scripts for calculating likelihood ratios
LIR Python Likelihood Ratio Library
This library provides a collection of scripts to aid calibration, and calculation and evaluation of Likelihood Ratios.
A simple score-based LR system
A score-based LR system needs a scorer and a calibrator. The most basic setup uses a training set and a test set. Both the scorer and the calibrator are fitted on the training set.
import lir import numpy as np from sklearn.linear_model import LogisticRegression from sklearn.model_selection import train_test_split # generate some data randomly from a normal distribution X = np.concatenate([np.random.normal(loc=0, size=(100, 1)), np.random.normal(loc=1, size=(100, 1))]) y = np.concatenate([np.zeros(100), np.ones(100)]) # split the data into train and test X_train, X_test, y_train, y_test = train_test_split(X, y) # initialize a scorer and a calibrator scorer = LogisticRegression(solver='lbfgs') # choose any sklearn style classifier calibrator = lir.KDECalibrator() # use plain KDE for calibration calibrated_scorer = lir.CalibratedScorer(scorer, calibrator) # fit and predict calibrated_scorer.fit(X_train, y_train) lrs_test = calibrated_scorer.predict_lr(X_test) # print the quality of the system as log likelihood ratio cost (lower is better) print('The log likelihood ratio cost is', lir.cllr(lrs_test, y_test), '(lower is better)') print('The discriminative power is', lir.cllr_min(lrs_test, y_test), '(lower is better)') # plot calibration import lir.plotting lir.plotting.plot_pav(lrs_test, y_test)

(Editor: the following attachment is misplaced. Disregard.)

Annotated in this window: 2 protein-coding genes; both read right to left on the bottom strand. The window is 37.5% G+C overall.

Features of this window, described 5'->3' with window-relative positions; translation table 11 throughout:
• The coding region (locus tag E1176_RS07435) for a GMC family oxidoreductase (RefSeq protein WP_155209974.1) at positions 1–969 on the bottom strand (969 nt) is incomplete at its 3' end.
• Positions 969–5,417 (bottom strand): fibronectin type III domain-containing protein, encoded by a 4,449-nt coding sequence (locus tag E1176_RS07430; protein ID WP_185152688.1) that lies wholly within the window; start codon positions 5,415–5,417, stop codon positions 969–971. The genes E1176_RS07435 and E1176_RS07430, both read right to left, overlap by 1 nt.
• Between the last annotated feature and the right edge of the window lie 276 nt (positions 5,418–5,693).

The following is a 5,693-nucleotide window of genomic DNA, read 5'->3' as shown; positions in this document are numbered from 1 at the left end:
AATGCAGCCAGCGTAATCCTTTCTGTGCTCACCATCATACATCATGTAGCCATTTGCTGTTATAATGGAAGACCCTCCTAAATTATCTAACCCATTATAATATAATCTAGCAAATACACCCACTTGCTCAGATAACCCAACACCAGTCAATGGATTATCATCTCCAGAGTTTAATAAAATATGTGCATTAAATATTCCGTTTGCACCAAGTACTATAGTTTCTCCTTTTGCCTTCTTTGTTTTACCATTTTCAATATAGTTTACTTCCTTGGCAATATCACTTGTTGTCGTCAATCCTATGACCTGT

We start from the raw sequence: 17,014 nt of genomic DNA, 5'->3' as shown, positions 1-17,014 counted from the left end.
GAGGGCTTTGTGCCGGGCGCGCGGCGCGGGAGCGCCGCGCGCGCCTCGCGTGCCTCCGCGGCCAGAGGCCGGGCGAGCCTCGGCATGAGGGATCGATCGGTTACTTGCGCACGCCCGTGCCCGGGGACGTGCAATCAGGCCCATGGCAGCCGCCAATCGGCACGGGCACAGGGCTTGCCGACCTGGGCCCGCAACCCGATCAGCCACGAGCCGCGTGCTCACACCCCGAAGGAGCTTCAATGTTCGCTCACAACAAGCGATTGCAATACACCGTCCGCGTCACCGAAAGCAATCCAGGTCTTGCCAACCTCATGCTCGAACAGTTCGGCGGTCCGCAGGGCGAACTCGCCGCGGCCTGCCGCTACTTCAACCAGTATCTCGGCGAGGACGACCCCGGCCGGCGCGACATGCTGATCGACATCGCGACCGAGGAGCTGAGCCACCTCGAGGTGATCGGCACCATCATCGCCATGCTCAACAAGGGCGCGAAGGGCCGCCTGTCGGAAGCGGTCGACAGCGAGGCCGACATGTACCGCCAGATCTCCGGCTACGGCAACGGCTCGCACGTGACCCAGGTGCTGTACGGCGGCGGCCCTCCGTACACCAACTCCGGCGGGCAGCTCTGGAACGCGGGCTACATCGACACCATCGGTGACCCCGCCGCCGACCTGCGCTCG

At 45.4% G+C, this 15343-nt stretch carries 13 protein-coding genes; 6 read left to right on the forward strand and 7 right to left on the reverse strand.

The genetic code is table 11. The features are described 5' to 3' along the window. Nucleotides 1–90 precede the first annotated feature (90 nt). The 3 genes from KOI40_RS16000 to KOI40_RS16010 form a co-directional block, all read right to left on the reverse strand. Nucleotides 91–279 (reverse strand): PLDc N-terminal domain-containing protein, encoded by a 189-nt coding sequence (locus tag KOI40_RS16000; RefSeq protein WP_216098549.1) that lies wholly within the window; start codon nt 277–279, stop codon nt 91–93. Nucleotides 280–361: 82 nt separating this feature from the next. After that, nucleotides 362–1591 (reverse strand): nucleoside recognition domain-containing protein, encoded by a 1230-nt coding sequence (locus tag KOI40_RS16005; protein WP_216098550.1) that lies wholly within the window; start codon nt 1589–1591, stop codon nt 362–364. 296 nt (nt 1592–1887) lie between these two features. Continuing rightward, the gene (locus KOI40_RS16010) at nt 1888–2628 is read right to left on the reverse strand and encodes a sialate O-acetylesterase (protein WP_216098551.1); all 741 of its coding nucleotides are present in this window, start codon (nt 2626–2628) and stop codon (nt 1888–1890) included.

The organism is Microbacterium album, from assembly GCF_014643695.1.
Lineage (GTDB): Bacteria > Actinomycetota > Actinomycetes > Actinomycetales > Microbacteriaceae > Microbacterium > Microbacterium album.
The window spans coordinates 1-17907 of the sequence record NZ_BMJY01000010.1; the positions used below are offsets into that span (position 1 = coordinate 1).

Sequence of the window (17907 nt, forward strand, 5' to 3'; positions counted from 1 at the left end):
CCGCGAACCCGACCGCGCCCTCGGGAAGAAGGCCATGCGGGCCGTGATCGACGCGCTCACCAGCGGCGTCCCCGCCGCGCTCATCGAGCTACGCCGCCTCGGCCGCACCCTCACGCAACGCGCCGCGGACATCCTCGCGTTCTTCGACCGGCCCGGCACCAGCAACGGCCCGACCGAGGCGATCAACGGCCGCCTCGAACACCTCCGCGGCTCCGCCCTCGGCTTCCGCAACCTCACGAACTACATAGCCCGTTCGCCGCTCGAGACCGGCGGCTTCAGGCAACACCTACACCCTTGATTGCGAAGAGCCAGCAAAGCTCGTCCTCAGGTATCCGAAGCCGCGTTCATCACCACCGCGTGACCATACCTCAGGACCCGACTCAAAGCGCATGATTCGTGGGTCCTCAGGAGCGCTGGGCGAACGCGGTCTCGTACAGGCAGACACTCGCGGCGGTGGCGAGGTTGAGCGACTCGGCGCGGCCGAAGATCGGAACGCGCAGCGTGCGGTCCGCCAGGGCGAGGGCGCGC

The log likelihood ratio cost (CLLR) may be used as a metric of performance. In this case it should yield a value of around .8, but highly variable due to the small number of samples. Increase the sample size to get more stable results.
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